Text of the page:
Telstra will spend an extra $3 billion over the next three years to improve its networks and customer experience following a spate of outages earlier this year.
During its full-year financial results briefing today, the telco said it would confirm details of the investment program progressively over the next three years to keep commercially sensitive information out of the hands of its competitors.
It said it would focus on smaller projects to "remove customer pain points" first and look at "digitising and simplifying large parts of the business" in the longer term.
Smaller programs of work include offering more digital sales and service channels for customers.
The $3 billion investment follows Telstra's pledge to spend $250 million over the next 12 months on its networks following a series of damaging outages in the first half of 2016. Telstra invested $4 billion worth of capital into its networks in most recent full fiscal year.
“Our customers and our networks are our biggest assets. We must invest to set new standards and deliver excellent experiences for our customers,” Telstra CEO Andy Penn said in a statement.
"We need to retire old technology and systems that slow down and complicate how customers are served."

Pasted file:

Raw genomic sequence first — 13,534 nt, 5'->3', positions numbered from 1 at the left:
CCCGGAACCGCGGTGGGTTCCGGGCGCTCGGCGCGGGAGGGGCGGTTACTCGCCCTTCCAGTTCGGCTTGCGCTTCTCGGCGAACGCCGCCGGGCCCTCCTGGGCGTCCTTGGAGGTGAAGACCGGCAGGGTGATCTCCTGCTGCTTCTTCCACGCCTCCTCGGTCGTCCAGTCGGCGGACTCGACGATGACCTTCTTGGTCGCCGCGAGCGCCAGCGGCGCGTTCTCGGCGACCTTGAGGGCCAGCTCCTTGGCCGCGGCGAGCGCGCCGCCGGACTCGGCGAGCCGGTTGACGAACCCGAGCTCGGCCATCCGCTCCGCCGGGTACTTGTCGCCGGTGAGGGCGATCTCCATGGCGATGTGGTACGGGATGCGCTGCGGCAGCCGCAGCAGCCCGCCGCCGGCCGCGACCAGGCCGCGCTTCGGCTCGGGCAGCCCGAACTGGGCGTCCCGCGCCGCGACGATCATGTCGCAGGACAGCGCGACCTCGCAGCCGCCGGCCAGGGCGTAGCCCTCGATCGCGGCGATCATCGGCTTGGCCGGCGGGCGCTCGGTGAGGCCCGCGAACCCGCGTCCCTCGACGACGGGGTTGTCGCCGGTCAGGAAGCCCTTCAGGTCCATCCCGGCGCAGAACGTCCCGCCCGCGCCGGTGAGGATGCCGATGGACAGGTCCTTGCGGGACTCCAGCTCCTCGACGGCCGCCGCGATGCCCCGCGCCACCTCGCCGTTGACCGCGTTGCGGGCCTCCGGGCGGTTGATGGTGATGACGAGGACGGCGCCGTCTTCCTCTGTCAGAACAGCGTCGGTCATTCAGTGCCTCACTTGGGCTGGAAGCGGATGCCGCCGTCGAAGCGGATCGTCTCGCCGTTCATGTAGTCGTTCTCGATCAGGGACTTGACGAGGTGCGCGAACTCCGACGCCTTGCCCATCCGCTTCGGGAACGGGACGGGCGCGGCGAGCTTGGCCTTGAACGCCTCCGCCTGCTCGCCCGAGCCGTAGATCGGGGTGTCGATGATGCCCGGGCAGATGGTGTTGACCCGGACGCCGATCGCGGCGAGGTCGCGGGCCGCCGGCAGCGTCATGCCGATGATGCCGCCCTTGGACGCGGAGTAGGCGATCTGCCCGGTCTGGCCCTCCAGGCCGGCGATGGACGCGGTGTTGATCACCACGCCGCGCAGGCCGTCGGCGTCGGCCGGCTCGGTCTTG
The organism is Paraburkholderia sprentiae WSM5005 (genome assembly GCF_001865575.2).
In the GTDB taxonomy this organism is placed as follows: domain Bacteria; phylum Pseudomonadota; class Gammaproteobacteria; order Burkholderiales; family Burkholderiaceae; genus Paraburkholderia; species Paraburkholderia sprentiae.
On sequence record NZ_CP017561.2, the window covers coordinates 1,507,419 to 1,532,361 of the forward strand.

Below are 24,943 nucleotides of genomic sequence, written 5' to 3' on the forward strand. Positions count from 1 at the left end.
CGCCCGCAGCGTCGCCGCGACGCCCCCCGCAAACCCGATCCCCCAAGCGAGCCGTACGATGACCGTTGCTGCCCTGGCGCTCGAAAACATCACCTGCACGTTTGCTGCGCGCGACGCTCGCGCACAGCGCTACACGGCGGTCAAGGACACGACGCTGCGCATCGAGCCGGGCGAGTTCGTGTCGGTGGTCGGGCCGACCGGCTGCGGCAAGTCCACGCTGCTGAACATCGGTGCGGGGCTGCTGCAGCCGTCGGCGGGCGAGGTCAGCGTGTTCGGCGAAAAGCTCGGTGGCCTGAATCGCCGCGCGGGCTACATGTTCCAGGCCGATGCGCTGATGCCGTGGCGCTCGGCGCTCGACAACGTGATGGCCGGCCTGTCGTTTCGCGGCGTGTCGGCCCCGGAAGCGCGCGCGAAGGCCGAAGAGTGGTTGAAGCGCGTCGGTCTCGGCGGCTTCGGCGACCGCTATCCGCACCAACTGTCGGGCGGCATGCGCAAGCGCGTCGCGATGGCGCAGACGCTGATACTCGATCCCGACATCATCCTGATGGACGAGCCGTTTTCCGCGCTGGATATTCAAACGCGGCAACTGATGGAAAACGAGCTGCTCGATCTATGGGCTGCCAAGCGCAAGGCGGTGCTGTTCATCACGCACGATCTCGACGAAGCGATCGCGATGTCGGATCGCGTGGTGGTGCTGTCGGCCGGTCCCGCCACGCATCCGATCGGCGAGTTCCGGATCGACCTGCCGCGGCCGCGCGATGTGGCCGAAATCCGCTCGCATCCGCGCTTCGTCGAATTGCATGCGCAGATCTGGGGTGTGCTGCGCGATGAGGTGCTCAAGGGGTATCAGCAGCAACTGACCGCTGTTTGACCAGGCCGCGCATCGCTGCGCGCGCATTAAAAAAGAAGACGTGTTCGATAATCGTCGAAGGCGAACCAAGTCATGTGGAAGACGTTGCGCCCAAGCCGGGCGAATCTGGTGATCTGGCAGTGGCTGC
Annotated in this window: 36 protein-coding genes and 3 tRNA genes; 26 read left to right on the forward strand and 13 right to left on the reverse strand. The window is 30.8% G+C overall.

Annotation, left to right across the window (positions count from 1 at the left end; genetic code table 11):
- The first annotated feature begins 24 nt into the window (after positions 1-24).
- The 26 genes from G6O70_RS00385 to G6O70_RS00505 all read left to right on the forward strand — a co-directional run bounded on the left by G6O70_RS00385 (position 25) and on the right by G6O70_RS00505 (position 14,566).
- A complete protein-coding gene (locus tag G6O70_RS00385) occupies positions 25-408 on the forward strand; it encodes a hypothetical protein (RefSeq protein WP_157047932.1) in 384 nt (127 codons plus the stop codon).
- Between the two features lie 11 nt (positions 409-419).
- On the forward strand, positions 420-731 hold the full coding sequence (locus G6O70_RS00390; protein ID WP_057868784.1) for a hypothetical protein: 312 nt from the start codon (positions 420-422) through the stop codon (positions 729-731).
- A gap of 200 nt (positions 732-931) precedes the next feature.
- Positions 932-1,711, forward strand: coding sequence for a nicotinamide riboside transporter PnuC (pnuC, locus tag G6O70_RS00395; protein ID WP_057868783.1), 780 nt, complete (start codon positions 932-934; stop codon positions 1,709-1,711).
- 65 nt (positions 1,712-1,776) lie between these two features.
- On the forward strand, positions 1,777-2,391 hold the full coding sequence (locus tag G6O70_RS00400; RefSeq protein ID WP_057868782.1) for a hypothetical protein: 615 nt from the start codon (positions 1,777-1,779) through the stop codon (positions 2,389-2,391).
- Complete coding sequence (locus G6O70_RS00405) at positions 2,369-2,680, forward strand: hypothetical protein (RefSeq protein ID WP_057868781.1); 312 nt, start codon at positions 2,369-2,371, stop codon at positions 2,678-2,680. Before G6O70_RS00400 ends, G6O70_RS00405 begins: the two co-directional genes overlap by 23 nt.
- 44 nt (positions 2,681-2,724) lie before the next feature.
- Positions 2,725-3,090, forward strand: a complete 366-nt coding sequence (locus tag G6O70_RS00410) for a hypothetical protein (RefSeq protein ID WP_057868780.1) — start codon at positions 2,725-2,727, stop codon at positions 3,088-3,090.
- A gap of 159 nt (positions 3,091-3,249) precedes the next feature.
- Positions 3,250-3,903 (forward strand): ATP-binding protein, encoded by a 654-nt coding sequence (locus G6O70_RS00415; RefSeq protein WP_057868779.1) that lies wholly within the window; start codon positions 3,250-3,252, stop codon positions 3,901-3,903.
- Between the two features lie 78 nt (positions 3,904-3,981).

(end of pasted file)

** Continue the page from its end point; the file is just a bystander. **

Legacy systems will be decommissioned in favour of investment in "architectural advances" like virtualisation and increased automation, Telstra said.
Network capacity will be boosted to cater for increasing demand for core services, it said, with separate work streams to target consumer and enterprise customers.
It will also make "strategic investments" into its fixed network services to cater for "rapid increases" in data consumption by home and business users.
Despite the succession of network outages earlier this year, Telstra said it had added an extra 560,000 domestic retail mobile customers in the year to reach a total of 17.2 million services, and 235,000 local retail fixed-line customers to reach at total of 3.4 million.
However, the outages had an impact on the telco's net promoter score, which fell by four points in the year.
“Work still needs to be done to improve our systems and processes that can cause customer frustration and delay, and to ensure that we consistently deliver a great service experience,” Penn said.
“We know that customers expect more from us as their reliance on smart devices continues to grow. This is why improving the customer experience is paramount, and why network interruptions in the second half were particularly disappointing."
Telstra today reported a 36 percent increase in net profit to $5.8 billion, $1.8 billion of which came from the sale of Autohome shares. Total income grew 3.6 percent to $27.1 billion.
It also revealed it would hand $1.5 billion back to shareholders through a $1.25 billion off-market share buy-back and a $250 million on-market share buy-back. These will be funded from surplus cash and accumulated profits, including from the Autohome share sale.